United States District Court, N.D. Georgia, Atlanta Division
MAGISTRATE JUDGE'S FINAL REPORT AND
RUSSELL G. VINEYARD UNITED STATES MAGISTRATE JUDGE.
October 30, 2018, defendant Chaune Dwayne Duffy
(“Duffy”) was found to be mentally incompetent to
proceed with his sentencing hearing, and pursuant to 18
U.S.C. § 4241(d), he was committed to the custody of the
Attorney General for a period not to exceed four months for
the purpose of attempting to restore him to competency to
permit these proceedings to go forward. [Doc.
Following evaluation and treatment of Duffy at the Federal
Medical Center in Butner, North Carolina (“FMC
Butner”), the Court, as well as counsel, received a
copy of a forensic evaluation and certification of
restoration of competency to proceed with his sentencing
hearing. See [Doc. 35; Doc. 36 (Gov. Ex. 1); Doc. 38
(Gov. Ex. 2 (under seal))]. On July 10, 2019, the Court
conducted an evidentiary hearing and heard from counsel
concerning Duffy's competency. See [Doc. 35].
After careful consideration of the evidence of record,
arguments of counsel, and relevant legal authority, it is
RECOMMENDED that Duffy be found mentally
competent to proceed with his sentencing hearing.
FACTS AND PROCEDURAL HISTORY
was charged in a twenty-two count indictment with unlawful
possession and printing of counterfeit Federal Reserve Notes,
in violation of 18 U.S.C. §§ 472 and 474(a).
See [Doc. 1]. On February 26, 2018, Duffy entered a
guilty plea to all counts of the indictment. See
[Doc. 18]. Prior to sentencing, Duffy filed a motion for a
psychiatric examination pursuant to 18 U.S.C. § 4241,
and he requested a hearing to determine his competency. [Doc.
26]. Upon review of the motion and record in this case, the
Court found that there was reasonable cause to believe that
Duffy may be suffering from a mental disease or defect
rendering him mentally incompetent to the extent that he may
be unable to understand the nature and consequences of the
proceedings against him or to assist properly in his defense,
and on June 28, 2018, the Court ordered Duffy to be committed
to FMC Butner to be examined pursuant to 18 U.S.C. §
4241. [Doc. 28]. Duffy was examined by Heather H. Ross, PhD.
(“Dr. Ross”), a forensic psychologist, who
subsequently prepared a forensic evaluation concluding that
Duffy was mentally incompetent to proceed with his sentencing
hearing. [Doc. 31 (under seal)].
October 30, 2019, the Court conducted an evidentiary hearing
concerning Duffy's competency to proceed with his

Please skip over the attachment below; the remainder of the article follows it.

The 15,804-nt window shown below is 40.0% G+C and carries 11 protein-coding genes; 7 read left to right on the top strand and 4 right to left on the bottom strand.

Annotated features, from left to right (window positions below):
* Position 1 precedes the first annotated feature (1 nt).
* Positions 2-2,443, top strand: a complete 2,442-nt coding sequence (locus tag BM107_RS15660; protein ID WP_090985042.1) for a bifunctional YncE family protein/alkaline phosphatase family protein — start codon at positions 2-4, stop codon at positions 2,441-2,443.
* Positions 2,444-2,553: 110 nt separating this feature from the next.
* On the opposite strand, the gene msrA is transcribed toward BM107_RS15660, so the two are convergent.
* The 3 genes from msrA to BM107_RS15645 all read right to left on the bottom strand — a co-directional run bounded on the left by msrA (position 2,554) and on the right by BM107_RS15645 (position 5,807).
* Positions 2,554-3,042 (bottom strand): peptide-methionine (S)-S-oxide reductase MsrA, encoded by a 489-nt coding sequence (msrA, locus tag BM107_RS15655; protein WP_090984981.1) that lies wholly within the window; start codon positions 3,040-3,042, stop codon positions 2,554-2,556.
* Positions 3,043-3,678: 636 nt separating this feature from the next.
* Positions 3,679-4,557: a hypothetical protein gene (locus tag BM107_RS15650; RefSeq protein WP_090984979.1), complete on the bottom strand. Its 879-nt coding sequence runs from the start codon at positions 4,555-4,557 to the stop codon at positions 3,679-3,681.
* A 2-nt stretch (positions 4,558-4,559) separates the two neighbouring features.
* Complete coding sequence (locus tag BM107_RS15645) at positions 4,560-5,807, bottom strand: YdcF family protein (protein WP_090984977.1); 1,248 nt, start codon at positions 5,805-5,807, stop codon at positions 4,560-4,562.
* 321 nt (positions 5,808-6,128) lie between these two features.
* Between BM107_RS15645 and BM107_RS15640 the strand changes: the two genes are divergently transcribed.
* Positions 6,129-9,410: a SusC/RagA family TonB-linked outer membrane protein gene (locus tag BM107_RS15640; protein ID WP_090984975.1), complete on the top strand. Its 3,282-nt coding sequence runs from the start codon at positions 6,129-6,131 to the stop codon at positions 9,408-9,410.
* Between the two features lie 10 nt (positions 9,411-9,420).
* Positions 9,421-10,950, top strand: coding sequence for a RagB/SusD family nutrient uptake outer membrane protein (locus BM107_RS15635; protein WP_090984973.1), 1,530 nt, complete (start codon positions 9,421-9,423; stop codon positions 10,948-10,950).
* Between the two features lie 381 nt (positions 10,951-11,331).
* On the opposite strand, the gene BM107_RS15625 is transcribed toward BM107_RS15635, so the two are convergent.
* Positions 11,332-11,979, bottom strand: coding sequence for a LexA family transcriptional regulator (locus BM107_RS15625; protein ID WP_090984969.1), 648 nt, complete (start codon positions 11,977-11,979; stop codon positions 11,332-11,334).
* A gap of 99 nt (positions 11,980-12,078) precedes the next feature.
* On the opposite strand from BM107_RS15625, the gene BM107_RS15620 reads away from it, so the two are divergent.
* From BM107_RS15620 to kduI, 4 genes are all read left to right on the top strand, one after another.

sentencing hearing. See [Doc. 30]. The Court
afforded the parties the opportunity to present evidence and
testimony, and the parties stipulated to the admission of Dr.
Ross' report, under seal, and they concurred with her
finding that Duffy was suffering from a mental disease or
defect rendering him mentally incompetent to the extent that
he was unable to understand the nature and consequences of
the proceedings against him or to assist properly in his
defense. See [id.]. The Court found that
Duffy was not competent to proceed with his sentencing
hearing and committed him for treatment and evaluation
pursuant to 18 U.S.C. § 4241(d). [Doc. 29].
arrived at FMC Butner on December 4, 2018, and he remained
there through May 2019 for evaluation. [Doc. 35; Doc. 38 at
3]. On May 24, 2019, the Warden of FMC Butner sent to the
Court and counsel a forensic evaluation of Duffy and a
Certificate of Recovery indicating that Duffy is competent to
proceed with his sentencing hearing, pursuant to 18 U.S.C.
§ 4241(e). [Docs. 35 & 36]. The forensic evaluation
was completed by Robert Cochrane, Psy.D. (“Dr.
Cochrane”), a forensic psychologist, who concluded that
Duffy is able to understand the nature and consequences of
the proceedings against him and to assist in his defense.
[Doc. 38 at 3-9]. On July 10, 2019, the Court conducted an
evidentiary hearing on the issue of whether Duffy's
competency has been restored to the extent that he has the
capacity to understand the nature and consequences of the
proceedings against him and to assist properly in his
defense. [Doc. 35].
and his attorney, as well as the prosecutor, appeared at the
competency hearing, see [id.], and the
Court received into evidence without objection the
Certificate of Recovery, [Doc. 36], and the accompanying
forensic evaluation, [Doc. 38], under seal, see
[Doc. 35]. The forensic report prepared by Dr. Cochrane
summarized Duffy's history and course of evaluation and
treatment at FMC Butner. [Doc. 38 at 3-9]. Duffy was
interviewed and observed by psychiatry staff throughout his
stay and administered antipsychotic medications.
[Id. at 3-4]. Duffy consistently reported doing well
on his regimen of medication. [Id. at 4]. Although
he had some disciplinary issues that resulted in him being
placed in a secured housing unit on three occasions, he
otherwise resided on an open mental health unit throughout
his admission and generally was appropriate with staff and
his peers. [Id. at 4-5]. During clinical interviews,
his presentation remained very consistent, and he reported no